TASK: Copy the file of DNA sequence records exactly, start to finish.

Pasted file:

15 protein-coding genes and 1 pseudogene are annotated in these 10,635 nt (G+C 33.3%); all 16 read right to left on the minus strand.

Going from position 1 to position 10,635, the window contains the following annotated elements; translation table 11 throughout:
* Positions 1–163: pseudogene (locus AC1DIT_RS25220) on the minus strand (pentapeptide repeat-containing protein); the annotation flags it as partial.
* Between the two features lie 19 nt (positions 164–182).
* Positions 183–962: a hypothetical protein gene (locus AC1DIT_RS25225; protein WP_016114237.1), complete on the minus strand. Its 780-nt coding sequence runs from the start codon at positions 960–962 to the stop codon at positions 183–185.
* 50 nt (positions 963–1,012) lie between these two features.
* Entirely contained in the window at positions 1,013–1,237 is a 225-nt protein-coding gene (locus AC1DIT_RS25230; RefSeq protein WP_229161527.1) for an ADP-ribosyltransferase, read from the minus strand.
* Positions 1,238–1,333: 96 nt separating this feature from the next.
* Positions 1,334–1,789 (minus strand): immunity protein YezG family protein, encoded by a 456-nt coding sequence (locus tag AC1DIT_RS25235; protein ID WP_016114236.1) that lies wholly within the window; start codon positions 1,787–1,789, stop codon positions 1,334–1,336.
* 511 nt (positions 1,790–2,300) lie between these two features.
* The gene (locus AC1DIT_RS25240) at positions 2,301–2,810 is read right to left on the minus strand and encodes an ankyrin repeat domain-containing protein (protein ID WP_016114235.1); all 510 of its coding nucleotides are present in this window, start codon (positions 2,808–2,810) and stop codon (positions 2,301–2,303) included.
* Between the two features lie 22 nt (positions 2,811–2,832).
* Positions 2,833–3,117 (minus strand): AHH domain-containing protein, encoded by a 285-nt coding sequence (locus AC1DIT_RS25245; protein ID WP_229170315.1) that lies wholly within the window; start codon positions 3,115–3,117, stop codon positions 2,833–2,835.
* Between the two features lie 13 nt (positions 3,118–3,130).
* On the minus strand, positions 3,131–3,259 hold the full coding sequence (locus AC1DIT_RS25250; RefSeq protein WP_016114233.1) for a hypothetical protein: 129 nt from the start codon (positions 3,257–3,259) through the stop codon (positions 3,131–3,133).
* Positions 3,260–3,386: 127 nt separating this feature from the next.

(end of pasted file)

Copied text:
15 protein-coding genes and 1 pseudogene are annotated in these 10,635 nt (G+C 33.3%); all 16 read right to left on the minus strand.

Going from position 1 to position 10,635, the window contains the following annotated elements; translation table 11 throughout:
* Positions 1–163: pseudogene (locus AC1DIT_RS25220) on the minus strand (pentapeptide repeat-containing protein); the annotation flags it as partial.
* Between the two features lie 19 nt (positions 164–182).
* Positions 183–962: a hypothetical protein gene (locus AC1DIT_RS25225; protein WP_016114237.1), complete on the minus strand. Its 780-nt coding sequence runs from the start codon at positions 960–962 to the stop codon at positions 183–185.
* 50 nt (positions 963–1,012) lie between these two features.
* Entirely contained in the window at positions 1,013–1,237 is a 225-nt protein-coding gene (locus AC1DIT_RS25230; RefSeq protein WP_229161527.1) for an ADP-ribosyltransferase, read from the minus strand.
* Positions 1,238–1,333: 96 nt separating this feature from the next.
* Positions 1,334–1,789 (minus strand): immunity protein YezG family protein, encoded by a 456-nt coding sequence (locus tag AC1DIT_RS25235; protein ID WP_016114236.1) that lies wholly within the window; start codon positions 1,787–1,789, stop codon positions 1,334–1,336.
* 511 nt (positions 1,790–2,300) lie between these two features.
* The gene (locus AC1DIT_RS25240) at positions 2,301–2,810 is read right to left on the minus strand and encodes an ankyrin repeat domain-containing protein (protein ID WP_016114235.1); all 510 of its coding nucleotides are present in this window, start codon (positions 2,808–2,810) and stop codon (positions 2,301–2,303) included.
* Between the two features lie 22 nt (positions 2,811–2,832).
* Positions 2,833–3,117 (minus strand): AHH domain-containing protein, encoded by a 285-nt coding sequence (locus AC1DIT_RS25245; protein ID WP_229170315.1) that lies wholly within the window; start codon positions 3,115–3,117, stop codon positions 2,833–2,835.
* Between the two features lie 13 nt (positions 3,118–3,130).
* On the minus strand, positions 3,131–3,259 hold the full coding sequence (locus AC1DIT_RS25250; RefSeq protein WP_016114233.1) for a hypothetical protein: 129 nt from the start codon (positions 3,257–3,259) through the stop codon (positions 3,131–3,133).
* Positions 3,260–3,386: 127 nt separating this feature from the next.